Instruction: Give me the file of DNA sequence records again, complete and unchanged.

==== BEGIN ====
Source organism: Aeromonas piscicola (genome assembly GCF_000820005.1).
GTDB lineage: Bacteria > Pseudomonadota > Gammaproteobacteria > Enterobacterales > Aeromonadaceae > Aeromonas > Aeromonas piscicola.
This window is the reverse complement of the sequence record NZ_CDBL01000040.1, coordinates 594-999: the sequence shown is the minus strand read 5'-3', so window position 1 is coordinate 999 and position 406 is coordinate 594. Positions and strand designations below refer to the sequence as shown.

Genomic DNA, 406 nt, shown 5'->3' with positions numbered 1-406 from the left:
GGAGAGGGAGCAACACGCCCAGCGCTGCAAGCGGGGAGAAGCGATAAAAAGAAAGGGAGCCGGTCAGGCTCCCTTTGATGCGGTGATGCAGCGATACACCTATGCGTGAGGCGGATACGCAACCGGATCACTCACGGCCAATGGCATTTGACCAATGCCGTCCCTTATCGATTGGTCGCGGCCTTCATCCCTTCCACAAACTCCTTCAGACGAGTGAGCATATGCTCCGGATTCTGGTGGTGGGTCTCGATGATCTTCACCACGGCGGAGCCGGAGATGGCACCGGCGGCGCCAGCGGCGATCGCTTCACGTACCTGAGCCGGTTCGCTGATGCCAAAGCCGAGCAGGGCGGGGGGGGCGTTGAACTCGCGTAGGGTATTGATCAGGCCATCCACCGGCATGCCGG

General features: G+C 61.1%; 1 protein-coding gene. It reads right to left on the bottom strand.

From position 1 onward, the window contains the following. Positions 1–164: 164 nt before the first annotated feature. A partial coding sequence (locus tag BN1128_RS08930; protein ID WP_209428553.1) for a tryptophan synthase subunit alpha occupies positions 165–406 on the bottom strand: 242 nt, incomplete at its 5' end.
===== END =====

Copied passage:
Source organism: Aeromonas piscicola (genome assembly GCF_000820005.1).
GTDB lineage: Bacteria > Pseudomonadota > Gammaproteobacteria > Enterobacterales > Aeromonadaceae > Aeromonas > Aeromonas piscicola.
This window is the reverse complement of the sequence record NZ_CDBL01000040.1, coordinates 594-999: the sequence shown is the minus strand read 5'-3', so window position 1 is coordinate 999 and position 406 is coordinate 594. Positions and strand designations below refer to the sequence as shown.

Genomic DNA, 406 nt, shown 5'->3' with positions numbered 1-406 from the left:
GGAGAGGGAGCAACACGCCCAGCGCTGCAAGCGGGGAGAAGCGATAAAAAGAAAGGGAGCCGGTCAGGCTCCCTTTGATGCGGTGATGCAGCGATACACCTATGCGTGAGGCGGATACGCAACCGGATCACTCACGGCCAATGGCATTTGACCAATGCCGTCCCTTATCGATTGGTCGCGGCCTTCATCCCTTCCACAAACTCCTTCAGACGAGTGAGCATATGCTCCGGATTCTGGTGGTGGGTCTCGATGATCTTCACCACGGCGGAGCCGGAGATGGCACCGGCGGCGCCAGCGGCGATCGCTTCACGTACCTGAGCCGGTTCGCTGATGCCAAAGCCGAGCAGGGCGGGGGGGGCGTTGAACTCGCGTAGGGTATTGATCAGGCCATCCACCGGCATGCCGG

General features: G+C 61.1%; 1 protein-coding gene. It reads right to left on the bottom strand.

From position 1 onward, the window contains the following. Positions 1–164: 164 nt before the first annotated feature. A partial coding sequence (locus tag BN1128_RS08930; protein ID WP_209428553.1) for a tryptophan synthase subunit alpha occupies positions 165–406 on the bottom strand: 242 nt, incomplete at its 5' end.